CPAP While Traveling


Traveling with a CPAP requires extra planning, whether flying, driving, or hiking. You could even be tempted to forgo your CPAP therapy while traveling. However, even one night without your CPAP machine can trigger tiresome sleep apnea symptoms, causing your trip to be ruined by daytime exhaustion, headaches, and irritability.

Fortunately, we’ve compiled answers to some of your most often asked questions and helpful hints to make traveling with a CPAP a breeze.

Traveling with Your CPAP: 6 Tips

  1. Before packing, make sure your CPAP equipment is dry.

To avoid mold and mildew, empty your humidifier’s water chamber and ensure your CPAP device and supplies are fully dry before packing them.

  • Bring extra CPAP supplies.

Even if your trip is brief, bring extra supplies like mask cushions, headgear, and filters. These supplies have a habit of failing precisely when you need them the most, and no one likes to play MacGyver to get a decent night’s sleep.

  • Keep a copy of your prescription with you at all times.

You’re unlikely to need it, but if you needed to replace your CPAP mask or machine while on vacation, you’d be grateful!

  • Bottled water is your best ally.

Bring some bottled water with you because you never know when or where you’ll discover distilled water. Because tap water (and even spring water) includes minerals that can build up in your machine and cause it to break down with time, you should only use distilled water in your CPAP.

This is true if you’re visiting a place where it’s advised not to drink the native water. If tap water is unsafe to drink, you should also avoid inhaling it.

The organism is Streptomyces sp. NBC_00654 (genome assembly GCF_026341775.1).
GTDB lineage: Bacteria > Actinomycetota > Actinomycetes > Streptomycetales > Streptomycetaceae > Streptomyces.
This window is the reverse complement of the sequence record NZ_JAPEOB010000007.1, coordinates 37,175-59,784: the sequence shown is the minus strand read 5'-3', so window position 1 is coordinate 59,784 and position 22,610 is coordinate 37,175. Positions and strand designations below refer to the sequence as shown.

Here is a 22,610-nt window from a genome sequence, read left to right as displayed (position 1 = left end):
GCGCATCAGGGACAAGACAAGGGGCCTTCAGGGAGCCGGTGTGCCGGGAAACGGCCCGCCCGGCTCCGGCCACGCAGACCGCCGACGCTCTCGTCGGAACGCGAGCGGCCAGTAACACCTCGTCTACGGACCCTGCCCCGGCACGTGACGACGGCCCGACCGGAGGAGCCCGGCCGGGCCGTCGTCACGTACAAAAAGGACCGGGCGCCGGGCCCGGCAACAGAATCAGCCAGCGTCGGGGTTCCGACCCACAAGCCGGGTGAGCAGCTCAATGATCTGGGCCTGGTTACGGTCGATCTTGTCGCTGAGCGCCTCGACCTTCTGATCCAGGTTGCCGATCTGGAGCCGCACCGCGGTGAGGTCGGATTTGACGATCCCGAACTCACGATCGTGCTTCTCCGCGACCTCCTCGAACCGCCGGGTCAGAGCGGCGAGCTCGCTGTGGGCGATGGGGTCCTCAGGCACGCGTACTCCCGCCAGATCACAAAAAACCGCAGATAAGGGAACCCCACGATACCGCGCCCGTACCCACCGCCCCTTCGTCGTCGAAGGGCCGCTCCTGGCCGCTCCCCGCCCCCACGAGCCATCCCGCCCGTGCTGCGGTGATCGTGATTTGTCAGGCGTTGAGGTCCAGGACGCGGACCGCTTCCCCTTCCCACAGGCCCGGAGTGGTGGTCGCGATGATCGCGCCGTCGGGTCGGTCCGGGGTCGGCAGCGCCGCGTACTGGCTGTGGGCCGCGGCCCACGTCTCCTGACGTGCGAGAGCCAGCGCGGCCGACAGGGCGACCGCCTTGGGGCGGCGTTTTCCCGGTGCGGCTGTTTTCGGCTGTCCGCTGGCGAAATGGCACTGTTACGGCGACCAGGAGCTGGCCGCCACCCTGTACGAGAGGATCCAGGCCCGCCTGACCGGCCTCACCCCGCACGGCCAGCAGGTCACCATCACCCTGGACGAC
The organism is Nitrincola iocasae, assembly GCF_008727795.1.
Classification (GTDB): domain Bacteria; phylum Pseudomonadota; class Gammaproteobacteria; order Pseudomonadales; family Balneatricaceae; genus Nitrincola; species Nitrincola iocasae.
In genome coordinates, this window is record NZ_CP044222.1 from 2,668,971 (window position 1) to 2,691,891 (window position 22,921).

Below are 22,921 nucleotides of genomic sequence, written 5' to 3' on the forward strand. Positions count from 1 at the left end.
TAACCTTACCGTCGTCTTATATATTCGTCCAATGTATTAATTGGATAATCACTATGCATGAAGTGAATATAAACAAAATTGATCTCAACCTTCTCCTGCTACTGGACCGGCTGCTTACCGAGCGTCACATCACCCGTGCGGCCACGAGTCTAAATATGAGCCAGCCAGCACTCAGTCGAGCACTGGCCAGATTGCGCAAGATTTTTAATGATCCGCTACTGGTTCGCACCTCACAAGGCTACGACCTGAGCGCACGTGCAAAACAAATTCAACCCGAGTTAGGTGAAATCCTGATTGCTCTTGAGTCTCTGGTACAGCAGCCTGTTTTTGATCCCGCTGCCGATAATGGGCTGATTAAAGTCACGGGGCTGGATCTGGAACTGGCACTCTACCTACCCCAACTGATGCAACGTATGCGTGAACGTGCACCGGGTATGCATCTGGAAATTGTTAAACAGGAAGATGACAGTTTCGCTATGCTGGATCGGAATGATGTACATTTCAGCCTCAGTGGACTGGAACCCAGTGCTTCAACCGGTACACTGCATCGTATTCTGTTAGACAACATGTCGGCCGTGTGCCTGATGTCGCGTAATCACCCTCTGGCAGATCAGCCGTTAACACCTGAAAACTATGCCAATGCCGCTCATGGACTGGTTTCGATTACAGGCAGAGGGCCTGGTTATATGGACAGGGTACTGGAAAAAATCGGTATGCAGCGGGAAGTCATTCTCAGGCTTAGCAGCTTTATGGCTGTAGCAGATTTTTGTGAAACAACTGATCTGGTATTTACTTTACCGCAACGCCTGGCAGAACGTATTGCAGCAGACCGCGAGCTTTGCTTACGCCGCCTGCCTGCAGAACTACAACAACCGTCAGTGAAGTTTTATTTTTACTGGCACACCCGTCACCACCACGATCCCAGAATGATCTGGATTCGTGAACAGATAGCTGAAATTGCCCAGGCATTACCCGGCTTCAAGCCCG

• Keep CPAP wipes on hand.

You don’t want to use bottled water to clean your CPAP supplies. CPAP wipes are quick and easy to keep your mask and machine clean. Furthermore, the alcohol-free composition is suitable for more than simply CPAP equipment!

  • Ensure You Have the Correct Power Supply

If you’re going internationally, your power cord may not be compatible with the local power outlets. Many current CPAPs will automatically compensate for the power difference (110v in the US vs. 220v in most of Europe), but you’ll probably need an adaptor to fit the outlet.

4 Travel Tips for CPAP Users

Just because you’re about to board an airplane doesn’t mean you should skip sleep apnea therapy. Most modern CPAP machines and practically all travel CPAP machines are FAA-approved for use in aircraft. Here is some additional advice for CPAP users traveling by plane:

  1. You may bring up to 3.4 ounces of distilled water.

Keeping a little amount of travel CPAP water in your carry-on bag will be highly beneficial if you need to use your CPAP during the flight or shortly after landing. You can also bring more than that in your checked luggage. As previously stated, only use distilled water, as tap water can cause mineral buildup, damaging your CPAP apparatus.

  • Do not inspect your CPAP.

It’s uncommon that your luggage will be lost, stolen, or damaged, but it does happen—and the risk to your health isn’t worth it. Keep your CPAP in its carrying bag with you on the plane.

  • Do not include your CPAP in your travel bag.

Because a CPAP machine is considered medical equipment, airlines cannot legally treat it as a carry-on item. (The same is true for APAP and BiPAP equipment.) Pack your CPAP in its travel bag, leaving room in your carry-on for additional personal items and perhaps a snack or two.

  • Keep your CPAP paperwork with you.

Along with a copy of your prescription, print a copy of your manufacturer’s FAA compliance notification. (ResMed provides an example of a travel compliance letter.) The flight crew will most likely be familiar with CPAP machines, so you won’t need this paperwork, but if a question occurs, these documents will save you time and trouble.